JOHNSTOWN, Pa. -- A commission formed after the mining disaster that left nine men stranded underground for three days heard testimony that better maps could help prevent future accidents.
The Quecreek Mine accident in July was blamed on an outdated map that led miners to breach a water-filled abandoned mine they thought was 300 feet away.
The commission, appointed by Gov. Mark Schweiker, heard testimony Thursday that addressed everything from training to the effects of deregulation on mine safety. The panel includes academics, miners, and government scientists.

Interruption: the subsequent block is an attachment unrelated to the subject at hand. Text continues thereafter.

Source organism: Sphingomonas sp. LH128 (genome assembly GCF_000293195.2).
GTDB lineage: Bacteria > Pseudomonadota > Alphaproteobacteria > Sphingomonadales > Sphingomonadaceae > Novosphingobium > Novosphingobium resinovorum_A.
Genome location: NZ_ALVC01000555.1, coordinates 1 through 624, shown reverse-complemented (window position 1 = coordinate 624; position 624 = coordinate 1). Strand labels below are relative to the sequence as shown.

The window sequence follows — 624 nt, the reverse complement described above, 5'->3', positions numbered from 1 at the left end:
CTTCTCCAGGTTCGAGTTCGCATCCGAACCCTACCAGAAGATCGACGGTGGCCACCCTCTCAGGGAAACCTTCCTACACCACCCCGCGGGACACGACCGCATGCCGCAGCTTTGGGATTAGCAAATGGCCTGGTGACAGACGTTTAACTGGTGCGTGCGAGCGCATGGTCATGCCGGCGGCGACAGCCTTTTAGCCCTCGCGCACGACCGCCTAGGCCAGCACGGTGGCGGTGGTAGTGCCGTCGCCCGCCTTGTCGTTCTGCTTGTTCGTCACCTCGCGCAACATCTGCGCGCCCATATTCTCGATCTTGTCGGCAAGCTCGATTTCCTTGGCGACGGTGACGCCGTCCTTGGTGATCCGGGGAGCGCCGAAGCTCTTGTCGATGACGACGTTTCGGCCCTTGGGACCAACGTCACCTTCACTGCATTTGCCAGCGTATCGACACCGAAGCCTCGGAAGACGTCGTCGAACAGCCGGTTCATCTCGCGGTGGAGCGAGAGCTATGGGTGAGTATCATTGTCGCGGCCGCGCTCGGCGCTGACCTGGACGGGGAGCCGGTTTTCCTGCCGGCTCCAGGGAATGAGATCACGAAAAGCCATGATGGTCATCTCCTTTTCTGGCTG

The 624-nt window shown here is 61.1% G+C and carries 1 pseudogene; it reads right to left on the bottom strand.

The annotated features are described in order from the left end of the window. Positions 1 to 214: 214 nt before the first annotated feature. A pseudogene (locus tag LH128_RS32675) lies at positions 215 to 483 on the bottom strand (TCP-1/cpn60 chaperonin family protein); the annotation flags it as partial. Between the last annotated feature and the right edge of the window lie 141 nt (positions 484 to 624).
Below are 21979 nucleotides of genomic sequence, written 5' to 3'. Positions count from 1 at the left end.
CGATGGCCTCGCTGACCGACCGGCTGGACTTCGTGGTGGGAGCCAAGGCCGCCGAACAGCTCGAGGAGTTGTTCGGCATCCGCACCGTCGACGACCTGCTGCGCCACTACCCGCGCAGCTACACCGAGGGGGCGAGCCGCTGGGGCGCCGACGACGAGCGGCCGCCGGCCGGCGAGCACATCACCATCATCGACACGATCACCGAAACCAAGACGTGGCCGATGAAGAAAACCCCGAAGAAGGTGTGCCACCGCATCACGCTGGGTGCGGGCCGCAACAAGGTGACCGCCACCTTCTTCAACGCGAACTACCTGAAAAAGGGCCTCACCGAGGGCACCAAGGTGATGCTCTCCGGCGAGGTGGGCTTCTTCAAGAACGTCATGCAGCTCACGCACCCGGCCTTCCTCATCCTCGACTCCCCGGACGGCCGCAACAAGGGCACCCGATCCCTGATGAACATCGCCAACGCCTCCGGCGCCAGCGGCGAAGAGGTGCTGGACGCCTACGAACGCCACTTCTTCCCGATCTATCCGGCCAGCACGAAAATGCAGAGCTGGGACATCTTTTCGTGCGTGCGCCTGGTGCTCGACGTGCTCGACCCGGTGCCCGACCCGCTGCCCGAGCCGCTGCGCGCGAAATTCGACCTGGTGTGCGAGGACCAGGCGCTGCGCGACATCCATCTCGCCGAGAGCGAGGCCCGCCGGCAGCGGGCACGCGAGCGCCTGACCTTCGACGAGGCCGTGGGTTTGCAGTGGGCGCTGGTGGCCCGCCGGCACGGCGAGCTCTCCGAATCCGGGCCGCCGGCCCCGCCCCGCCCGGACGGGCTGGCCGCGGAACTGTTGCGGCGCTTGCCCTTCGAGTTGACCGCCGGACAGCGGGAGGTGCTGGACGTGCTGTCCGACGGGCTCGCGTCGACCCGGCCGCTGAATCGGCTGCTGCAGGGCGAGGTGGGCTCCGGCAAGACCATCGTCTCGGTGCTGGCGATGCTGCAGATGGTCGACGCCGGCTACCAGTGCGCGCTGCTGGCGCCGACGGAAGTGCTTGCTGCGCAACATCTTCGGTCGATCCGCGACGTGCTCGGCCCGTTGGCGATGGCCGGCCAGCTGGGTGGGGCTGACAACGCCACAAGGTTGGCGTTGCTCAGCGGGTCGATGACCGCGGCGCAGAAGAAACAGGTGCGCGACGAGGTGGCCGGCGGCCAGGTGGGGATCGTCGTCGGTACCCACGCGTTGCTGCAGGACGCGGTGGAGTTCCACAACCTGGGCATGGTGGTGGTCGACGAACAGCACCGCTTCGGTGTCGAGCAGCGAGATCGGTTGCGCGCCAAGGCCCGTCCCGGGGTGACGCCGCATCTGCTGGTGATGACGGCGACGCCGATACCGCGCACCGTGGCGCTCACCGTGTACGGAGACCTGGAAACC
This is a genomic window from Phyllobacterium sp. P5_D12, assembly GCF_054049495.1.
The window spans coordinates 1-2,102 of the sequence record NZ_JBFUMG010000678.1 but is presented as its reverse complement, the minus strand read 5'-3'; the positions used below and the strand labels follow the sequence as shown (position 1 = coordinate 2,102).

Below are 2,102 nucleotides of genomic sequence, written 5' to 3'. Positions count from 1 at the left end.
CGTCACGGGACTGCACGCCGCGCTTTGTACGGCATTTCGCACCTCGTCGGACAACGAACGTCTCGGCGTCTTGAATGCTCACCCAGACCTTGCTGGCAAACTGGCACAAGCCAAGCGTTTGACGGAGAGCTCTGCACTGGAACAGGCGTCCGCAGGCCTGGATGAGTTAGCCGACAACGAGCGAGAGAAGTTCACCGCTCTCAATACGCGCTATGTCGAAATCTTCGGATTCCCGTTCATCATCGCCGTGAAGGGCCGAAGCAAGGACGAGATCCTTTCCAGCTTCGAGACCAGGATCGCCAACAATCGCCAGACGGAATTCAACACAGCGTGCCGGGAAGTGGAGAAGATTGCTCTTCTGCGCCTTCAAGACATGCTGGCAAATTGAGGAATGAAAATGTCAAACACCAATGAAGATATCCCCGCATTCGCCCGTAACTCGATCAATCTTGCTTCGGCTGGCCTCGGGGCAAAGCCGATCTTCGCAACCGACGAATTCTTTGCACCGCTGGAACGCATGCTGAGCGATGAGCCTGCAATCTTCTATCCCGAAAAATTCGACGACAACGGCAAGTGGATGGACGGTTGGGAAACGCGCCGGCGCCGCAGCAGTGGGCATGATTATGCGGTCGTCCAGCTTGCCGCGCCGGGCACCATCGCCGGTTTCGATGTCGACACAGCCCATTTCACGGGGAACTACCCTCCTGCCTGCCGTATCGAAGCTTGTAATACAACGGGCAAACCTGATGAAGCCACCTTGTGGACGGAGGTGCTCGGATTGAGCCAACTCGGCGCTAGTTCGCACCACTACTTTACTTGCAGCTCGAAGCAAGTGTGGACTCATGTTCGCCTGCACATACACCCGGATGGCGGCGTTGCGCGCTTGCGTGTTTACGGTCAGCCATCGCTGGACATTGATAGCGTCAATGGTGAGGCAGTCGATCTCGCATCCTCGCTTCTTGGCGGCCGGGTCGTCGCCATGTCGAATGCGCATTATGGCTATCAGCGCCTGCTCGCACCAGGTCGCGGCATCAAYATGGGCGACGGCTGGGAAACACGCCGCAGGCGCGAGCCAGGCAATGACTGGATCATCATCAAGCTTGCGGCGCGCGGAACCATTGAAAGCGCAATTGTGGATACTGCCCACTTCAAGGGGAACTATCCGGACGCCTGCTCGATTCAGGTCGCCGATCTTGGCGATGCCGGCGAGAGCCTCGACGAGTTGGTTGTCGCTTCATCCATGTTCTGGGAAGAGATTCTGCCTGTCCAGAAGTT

Timothy Hroblak, of the United Mine Workers of America, testified that state mining officials should check old maps against state mine production records that go back more than 100 years.
The most recent map of the Saxman Mine, which flooded the Quecreek Mine, was made in 1957, but state records show coal was being produced there as late as 1963.
Bill Plassio, a district mining manager for the Department of Environmental Protection, said state officials were unaware of production records for the Saxman Mine when they approved a permit for Quecreek.